Understanding the Lazard Ring

When I define a polynomial, I am simply handing you an indexed collection of coefficients.

A polynomial with two variables, \(x, y\) and coefficients \(c\), is of the form:

\(F(x, y) = \sum\limits_{ij} c_{ij} x^i y^j\)

The coefficients of a polynomial form a ring. In other words, the coefficients \(c_{ij}\) are members of a coefficient ring \(R\). When we say \(F\) is over \(R\), we mean that \(F\) has coefficients in \(R\).

Screenshot from 2015-01-03 16:13:31

Example: The polynomial
\(F(x,y) = 7 + 5xy^2 + 2x^3\) can be written out as
\(F(x,y) =7x^0y^0 + 5x^1y^2 + 2x^3y^0\) such that
\(c_{00} = 7\), \(c_{12} = 5\), \(c_{30} = 2\), and the rest of \(c_{ij} = 0\).

Alright, now let’s change the coefficients; reassign \(c_{00} = 4\), \(c_{78} = 3\), and all other \(c_{ij} = 0\).

Out pops a very different polynomial \(P(x,y) = 4 + 3x^7y^8\).

In other words, by altering the coefficients \(c_{ij}\) of \(F(x,y)\) via a ring homomorphism \(u: R \to R’\) (from the coefficient ring \(c_{ij} \in R\) to a coefficient ring \(u(c_{ij}) \in R’\))…

Screenshot from 2015-01-03 16:15:03

… we can get from \(F(x,y)\) to any other polynomial \(F'(x,y)\).

Screenshot from 2015-01-03 16:17:59

What’s a group-y polynomial?

Intuitively, a polynomial is “group-y” if there’s a constraint on our coefficients that forces the polynomial to satisfy the laws of a commutative group.

Concretely, a group-y polynomial is an operation of the form \(F(x,y) = \sum\limits_{ij}c_{ij}x^iy^j\) such that

  1. commutativity: \(F(x,y) = F(y,x)\)
  2. identity: \(F(x, 0) = x = F(0, x)\)
  3. associativity: \(F(F(x,y), z) – F(x, F(y,z)) = 0\)

We can make sure that our polynomial satisfies these constraints! How? We mod out our coefficient ring \(c_{ij}\) by the ideal \(I\) — generated by the relations among \(c_{ij}\) imposed by these constraints.

If you’d like to see the explicit relations, I wrote a cry for help post on stack overflow.

The ring of coefficients that results is called the Lazard ring \(L = \mathbb{Z}[c_{ij}]/I\).

It’s important to note here that group-y polynomials are morphisms out of the Lazard ring, not elements of the Lazard ring (i.e., that an assignment of values to each of the \(c_{ij}\) describes a group-y polynomial, but the ring of the \(c_{ij}\) itself is just a polynomial ring).

In other words, group-y polynomials \(f(x,y)\) are morphisms out of the Lazard ring, not elements of the Lazard ring.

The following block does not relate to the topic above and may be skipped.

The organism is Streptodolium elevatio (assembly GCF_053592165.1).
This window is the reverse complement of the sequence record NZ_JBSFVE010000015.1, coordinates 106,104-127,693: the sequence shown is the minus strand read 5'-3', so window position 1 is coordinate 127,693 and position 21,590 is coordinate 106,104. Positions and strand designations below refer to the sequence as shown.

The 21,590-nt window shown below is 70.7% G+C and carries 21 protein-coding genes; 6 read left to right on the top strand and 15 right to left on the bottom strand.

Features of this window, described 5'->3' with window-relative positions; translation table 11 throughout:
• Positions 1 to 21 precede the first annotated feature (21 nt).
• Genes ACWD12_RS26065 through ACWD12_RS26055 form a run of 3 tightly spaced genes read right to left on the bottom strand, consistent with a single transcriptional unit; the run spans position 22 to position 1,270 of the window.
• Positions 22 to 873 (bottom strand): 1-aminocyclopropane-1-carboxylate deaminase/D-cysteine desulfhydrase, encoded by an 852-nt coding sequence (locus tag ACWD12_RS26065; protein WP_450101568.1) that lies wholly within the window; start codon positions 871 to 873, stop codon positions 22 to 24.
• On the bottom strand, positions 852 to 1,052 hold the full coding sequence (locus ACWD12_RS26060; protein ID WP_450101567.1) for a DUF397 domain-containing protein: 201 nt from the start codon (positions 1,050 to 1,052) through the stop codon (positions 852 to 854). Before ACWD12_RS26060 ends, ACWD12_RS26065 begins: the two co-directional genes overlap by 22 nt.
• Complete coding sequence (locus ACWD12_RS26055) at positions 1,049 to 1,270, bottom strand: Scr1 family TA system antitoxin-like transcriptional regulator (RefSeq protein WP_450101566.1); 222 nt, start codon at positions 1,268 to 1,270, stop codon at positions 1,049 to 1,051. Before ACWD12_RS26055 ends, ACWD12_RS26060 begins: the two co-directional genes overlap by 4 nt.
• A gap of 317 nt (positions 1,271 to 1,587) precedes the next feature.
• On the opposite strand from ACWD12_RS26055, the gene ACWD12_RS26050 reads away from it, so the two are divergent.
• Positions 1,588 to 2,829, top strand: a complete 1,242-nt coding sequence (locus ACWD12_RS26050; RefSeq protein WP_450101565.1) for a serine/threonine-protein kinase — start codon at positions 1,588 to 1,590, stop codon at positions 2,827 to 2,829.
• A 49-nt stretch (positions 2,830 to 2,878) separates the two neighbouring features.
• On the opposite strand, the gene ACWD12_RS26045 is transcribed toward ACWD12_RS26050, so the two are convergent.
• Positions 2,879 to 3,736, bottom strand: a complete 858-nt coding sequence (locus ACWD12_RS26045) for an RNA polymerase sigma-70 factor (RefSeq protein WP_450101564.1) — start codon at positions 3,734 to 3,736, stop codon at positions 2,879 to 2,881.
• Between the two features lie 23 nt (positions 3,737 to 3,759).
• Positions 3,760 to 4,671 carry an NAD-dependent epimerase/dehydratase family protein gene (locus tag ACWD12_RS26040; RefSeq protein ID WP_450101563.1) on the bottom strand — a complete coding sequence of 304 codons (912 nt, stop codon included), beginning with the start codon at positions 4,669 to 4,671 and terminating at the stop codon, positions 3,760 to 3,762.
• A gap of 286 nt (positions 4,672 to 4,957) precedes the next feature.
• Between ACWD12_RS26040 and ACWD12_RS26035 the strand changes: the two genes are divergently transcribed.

Screen Shot 2015-03-04 at 2.28.45 PM

More formally: for any ring \(R\) with group-y polynomial \(f(x,y) \in R[[x,y]]\) there is a unique morphism \(L \to R\) that sends \(\ell \mapsto f\).

\(L \to R \simeq F_R\)

(where \(F_R\) denotes a group-y polynomial with coefficients in \(R\))

This makes sense. If it doesn’t, then scroll up a bit! As we saw above, a change of base ring corresponds to a new group-y polynomial.

Grading the Lazard Ring

As we’ve noted, the Lazard ring \(L = \mathbb{Z}[c_{ij}]/I\) is the quotient of a polynomial ring on the \(c_{ij}\) by some relations.

Lazard proved that it is also a polynomial ring (no relations) on a different set of generators. More specifically, \(\alpha\) is a graded ring isomorphism:

\(\mathbb{Z}[c_{ij}]/I \xrightarrow{\alpha} \mathbb{Z}[t_1, t_2 …]\)

(where the degree of \(t_i\) is \(2i\)).

Lurie talks about this a bit (Theorem 4, Lecture 2: The Lazard Ring), but I have yet to understand the proof myself.

Thanks to Alex Mennen for deriving constraints the associativity condition puts on our coefficients; thanks to Qiaochu Yuan and Josh Grochow for kindly explaining some basic details and mechanics of the Lazard ring.

For your ventures ahead…

In this post, I have committed two semantic sins in the name of pedagogy. Namely, sins of oversimplification which I’ll attempt to rectify s.t. you aren’t hopelessly confused by the literature:

  1. group-y polynomial = “1-dimensional abelian formal group law”
  2. polynomial = “formal power series”

Conventionally, a “polynomial” is a special case of a formal power series (in which we expect that our variables evaluate to a number – useful if we care about convergence).

polynomials \(\subset\) formal power series

The polynomial ring \(R[x]\) is the ring of all polynomials (in two variables) over a given coefficient ring \(R\).
The ring of formal power series \(R[[x]]\) is the ring of all formal power series (in two variables) over a given coefficient ring \(R\).

polynomial ring \(\subset\) ring of formal power series
R[x] \(\subset\) R[[x]]


Groupes de Lie formels à un paramètre
Groupes analytiques en caractéristique 0
Groupes de Lie algébriques (travaux de Chavelley)
Formal Group Laws – Ravenel